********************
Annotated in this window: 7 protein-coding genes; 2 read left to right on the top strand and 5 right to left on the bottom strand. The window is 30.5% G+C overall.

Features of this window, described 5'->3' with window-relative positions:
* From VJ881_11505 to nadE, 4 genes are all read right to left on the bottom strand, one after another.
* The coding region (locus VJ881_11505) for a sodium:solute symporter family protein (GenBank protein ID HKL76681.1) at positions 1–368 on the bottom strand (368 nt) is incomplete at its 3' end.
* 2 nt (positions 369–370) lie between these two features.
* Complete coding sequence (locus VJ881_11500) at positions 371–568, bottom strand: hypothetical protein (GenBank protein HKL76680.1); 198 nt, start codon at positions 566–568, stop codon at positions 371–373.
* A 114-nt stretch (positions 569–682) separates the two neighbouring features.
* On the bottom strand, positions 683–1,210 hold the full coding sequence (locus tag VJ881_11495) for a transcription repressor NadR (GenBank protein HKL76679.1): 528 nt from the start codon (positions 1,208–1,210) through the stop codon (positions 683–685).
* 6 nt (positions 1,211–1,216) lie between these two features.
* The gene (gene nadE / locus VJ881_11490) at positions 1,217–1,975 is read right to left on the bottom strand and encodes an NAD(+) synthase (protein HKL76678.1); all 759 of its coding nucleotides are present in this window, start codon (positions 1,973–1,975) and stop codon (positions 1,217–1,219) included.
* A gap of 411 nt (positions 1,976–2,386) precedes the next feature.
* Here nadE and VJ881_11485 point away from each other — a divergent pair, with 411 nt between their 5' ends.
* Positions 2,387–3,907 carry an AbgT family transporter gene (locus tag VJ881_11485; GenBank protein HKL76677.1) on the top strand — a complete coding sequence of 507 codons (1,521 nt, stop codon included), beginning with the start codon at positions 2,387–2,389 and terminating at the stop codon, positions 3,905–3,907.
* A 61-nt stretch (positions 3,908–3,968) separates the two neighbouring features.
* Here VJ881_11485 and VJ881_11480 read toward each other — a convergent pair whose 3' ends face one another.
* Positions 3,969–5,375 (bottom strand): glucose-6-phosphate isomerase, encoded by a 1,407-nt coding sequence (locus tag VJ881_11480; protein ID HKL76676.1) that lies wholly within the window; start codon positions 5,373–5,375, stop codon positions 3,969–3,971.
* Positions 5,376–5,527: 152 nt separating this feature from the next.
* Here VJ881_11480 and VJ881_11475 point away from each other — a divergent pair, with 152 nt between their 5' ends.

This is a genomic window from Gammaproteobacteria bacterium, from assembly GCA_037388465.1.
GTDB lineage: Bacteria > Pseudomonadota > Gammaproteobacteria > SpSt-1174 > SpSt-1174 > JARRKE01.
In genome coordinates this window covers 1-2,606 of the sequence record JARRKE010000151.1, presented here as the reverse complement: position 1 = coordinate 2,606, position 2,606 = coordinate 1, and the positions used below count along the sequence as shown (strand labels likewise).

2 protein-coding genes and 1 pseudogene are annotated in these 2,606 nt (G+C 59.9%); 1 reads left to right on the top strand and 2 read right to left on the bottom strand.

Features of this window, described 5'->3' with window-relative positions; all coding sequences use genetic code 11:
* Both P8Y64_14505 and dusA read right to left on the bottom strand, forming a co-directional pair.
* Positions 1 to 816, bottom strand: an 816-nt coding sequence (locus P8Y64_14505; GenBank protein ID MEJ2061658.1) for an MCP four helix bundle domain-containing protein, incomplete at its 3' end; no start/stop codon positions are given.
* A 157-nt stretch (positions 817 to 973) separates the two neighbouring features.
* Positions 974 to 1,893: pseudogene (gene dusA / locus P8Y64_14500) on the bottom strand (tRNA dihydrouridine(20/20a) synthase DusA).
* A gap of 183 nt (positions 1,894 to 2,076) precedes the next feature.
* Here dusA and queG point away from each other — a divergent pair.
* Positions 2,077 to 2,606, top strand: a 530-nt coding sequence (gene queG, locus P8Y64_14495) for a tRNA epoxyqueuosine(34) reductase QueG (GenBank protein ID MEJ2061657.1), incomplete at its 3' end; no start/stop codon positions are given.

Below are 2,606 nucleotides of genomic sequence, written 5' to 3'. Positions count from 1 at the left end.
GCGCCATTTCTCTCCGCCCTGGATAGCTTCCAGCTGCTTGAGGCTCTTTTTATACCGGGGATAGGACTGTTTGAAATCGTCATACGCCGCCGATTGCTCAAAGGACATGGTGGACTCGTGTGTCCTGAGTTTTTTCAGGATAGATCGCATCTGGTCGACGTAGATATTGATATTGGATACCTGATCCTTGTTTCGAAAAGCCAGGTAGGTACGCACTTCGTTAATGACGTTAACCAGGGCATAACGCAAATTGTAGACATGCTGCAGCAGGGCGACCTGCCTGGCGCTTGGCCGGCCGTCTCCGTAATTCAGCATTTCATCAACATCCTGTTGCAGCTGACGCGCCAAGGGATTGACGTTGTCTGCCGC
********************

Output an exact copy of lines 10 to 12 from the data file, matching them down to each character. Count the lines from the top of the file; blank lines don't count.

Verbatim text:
* The gene (gene nadE / locus VJ881_11490) at positions 1,217–1,975 is read right to left on the bottom strand and encodes an NAD(+) synthase (protein HKL76678.1); all 759 of its coding nucleotides are present in this window, start codon (positions 1,973–1,975) and stop codon (positions 1,217–1,219) included.
* A gap of 411 nt (positions 1,976–2,386) precedes the next feature.
* Here nadE and VJ881_11485 point away from each other — a divergent pair, with 411 nt between their 5' ends.